3. Stir in broth, scraping pan to loosen browned bits. Return chicken to pan and bring to a simmer. Cover, reduce heat, and simmer 1 hour or until chicken is tender. (The chicken should be falling off the bone at this point)

4. While the chicken simmers, combine 1 cup of dry brown rice with 2 cups water or chicken broth in a small pot. Bring the mixture to a boil, then cover and simmer for about 20 minutes. You should check on your rice to make sure it doesn’t burn, adding additional water as necessary. After the 20 minutes, turn off the burner and let the rice sit for another 10 minutes.

5. Remove chicken from pan with a slotted spoon and cool slightly. Once the chicken has cooled, carefully shred the chicken into bite sized pieces.

6. Then add chicken, butternut squash, and raisins to pan. Cover and simmer 10-15 minutes or until thoroughly heated.

7. When the dish has finished cooking, spoon about 3/4 of rice into a small bowl and then 1 cup of the Moroccan chicken and serve.

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Butternut Squash & Leek Soup

First I’d like to dedicate this post to my mom, Regina Levine, not only because today is her birthday but because Butternut Squash soup is one of her favorite things I cook! And on that note…

Fall is here and so is my all time favorite vegetable Butternut Squash, well maybe second favorite after broccoli. Butternut squash is a type of winter squash with a sweet, nutty taste. When ripe, it turns increasingly deep orange, and becomes sweeter and richer. Butternut squash is similar in texture and taste to pumpkin, so they are easily interchangeable in most recipes.

The butternut and related species of squash originate from around Mexico – separate from pumpkins or “winter squash”, which originate in South America. Butternut squash actually grows on a vine. The most popular variety, the Waltham Butternut, originated in Stow, Massachusetts. Butternut squash is a vegetable that can be roasted and toasted and also be puréed or mashed into soups, casseroles, breads, and muffins. It is a good source of fiber, vitamin C, manganese, magnesium, and potassium. It is also an excellent source of vitamin A.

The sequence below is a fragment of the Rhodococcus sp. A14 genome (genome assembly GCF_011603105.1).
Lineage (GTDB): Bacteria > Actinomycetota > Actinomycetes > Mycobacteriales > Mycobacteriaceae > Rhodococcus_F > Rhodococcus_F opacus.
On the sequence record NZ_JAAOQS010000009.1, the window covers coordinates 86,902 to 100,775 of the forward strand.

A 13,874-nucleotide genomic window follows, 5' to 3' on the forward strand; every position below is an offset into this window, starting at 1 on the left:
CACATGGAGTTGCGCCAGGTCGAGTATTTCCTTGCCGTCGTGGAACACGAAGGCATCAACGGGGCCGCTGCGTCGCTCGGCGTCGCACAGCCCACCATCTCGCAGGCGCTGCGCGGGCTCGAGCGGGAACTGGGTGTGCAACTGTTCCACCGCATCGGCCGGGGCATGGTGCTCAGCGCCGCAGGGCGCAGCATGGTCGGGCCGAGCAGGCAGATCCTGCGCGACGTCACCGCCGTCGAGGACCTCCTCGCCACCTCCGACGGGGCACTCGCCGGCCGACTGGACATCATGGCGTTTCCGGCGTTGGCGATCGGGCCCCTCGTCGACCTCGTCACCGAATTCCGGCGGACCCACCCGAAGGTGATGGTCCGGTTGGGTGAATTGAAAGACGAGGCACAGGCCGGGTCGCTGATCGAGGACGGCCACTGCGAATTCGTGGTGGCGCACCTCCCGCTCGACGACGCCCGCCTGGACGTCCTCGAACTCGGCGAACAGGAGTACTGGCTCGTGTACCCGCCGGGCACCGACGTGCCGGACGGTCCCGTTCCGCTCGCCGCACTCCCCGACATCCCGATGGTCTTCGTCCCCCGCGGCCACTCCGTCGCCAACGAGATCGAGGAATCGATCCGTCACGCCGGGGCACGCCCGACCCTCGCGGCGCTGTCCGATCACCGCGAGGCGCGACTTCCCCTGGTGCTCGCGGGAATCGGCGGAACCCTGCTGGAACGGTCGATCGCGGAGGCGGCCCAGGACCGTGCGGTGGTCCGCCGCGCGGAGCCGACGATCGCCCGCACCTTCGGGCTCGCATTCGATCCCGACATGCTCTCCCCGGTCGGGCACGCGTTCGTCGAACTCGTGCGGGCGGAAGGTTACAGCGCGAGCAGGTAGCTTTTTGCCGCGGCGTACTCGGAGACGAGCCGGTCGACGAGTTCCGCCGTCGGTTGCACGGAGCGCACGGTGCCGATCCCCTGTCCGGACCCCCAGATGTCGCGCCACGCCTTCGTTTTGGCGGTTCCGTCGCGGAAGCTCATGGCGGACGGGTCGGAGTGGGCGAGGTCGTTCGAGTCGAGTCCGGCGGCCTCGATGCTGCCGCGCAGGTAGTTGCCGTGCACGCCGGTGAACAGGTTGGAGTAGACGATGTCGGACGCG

I liked this recipe, which has also been altered from Real Simple’s Pumpkin and Leek Soup recipe but I must admit that I prefer a sweeter Butternut Squash soup. In order to make the soup more sweet than savory, you can substitute the leeks for apples and add 1-1.5 teaspoons of cinnamon and possibly more than the 1/2 tsp nutmeg I added to the recipe. If you prefer a more savory butternut squash soup this recipe is great for you. The celery and leek give the soup a really great texture.

SUGGESTION: If you tend to make a lot of soups or purees, I’d suggest purchasing an IMMERSION HAND BLENDER. This blender costs around $50 and makes your cooking experience quick and easy to clean up. I have the KitchenAid immersion hand blender and absolutely love it!

Ingredients

  • 1 tablespoon olive oil
  • 2 leeks (white and light green parts), sliced 1/4 inch thick and rinsed (can also substitute 2 peeled & diced apples)
  • 2 celery stalks, sliced
  • 1 clove garlic, chopped
  • 1 medium pumpkin or 1 1/2 pounds butternut squash, peeled and cut into 1/2-inch cubes
  • 1 15-ounce can pumpkin puree
  • 4 cups low-sodium chicken broth
  • 2 cups water
  • Kosher salt and pepper
  • 1/2 tsp nutmeg (optional)
  • 2 tbs low-fat sour cream or Parmesan cheese (optional)

Preparation

1. Heat the oil in a large saucepan over medium heat. Add the leeks, celery, and garlic and cook, stirring often, until softened, about 5 minutes.

2. Add the pumpkin cubes and canned puree, then the broth & water. Simmer until the pumpkin is tender, about 25 minutes and then add 1/2 tsp of nutmeg. Stir in 1 3/4 teaspoons salt and 1/4 teaspoon pepper.

3. Working in batches, ladle the soup into a blender and puree until smooth.

4. Divide among individual bowls and top with sour cream or Parmesan cheese.

Roasted Butternut Squash Soup on Foodista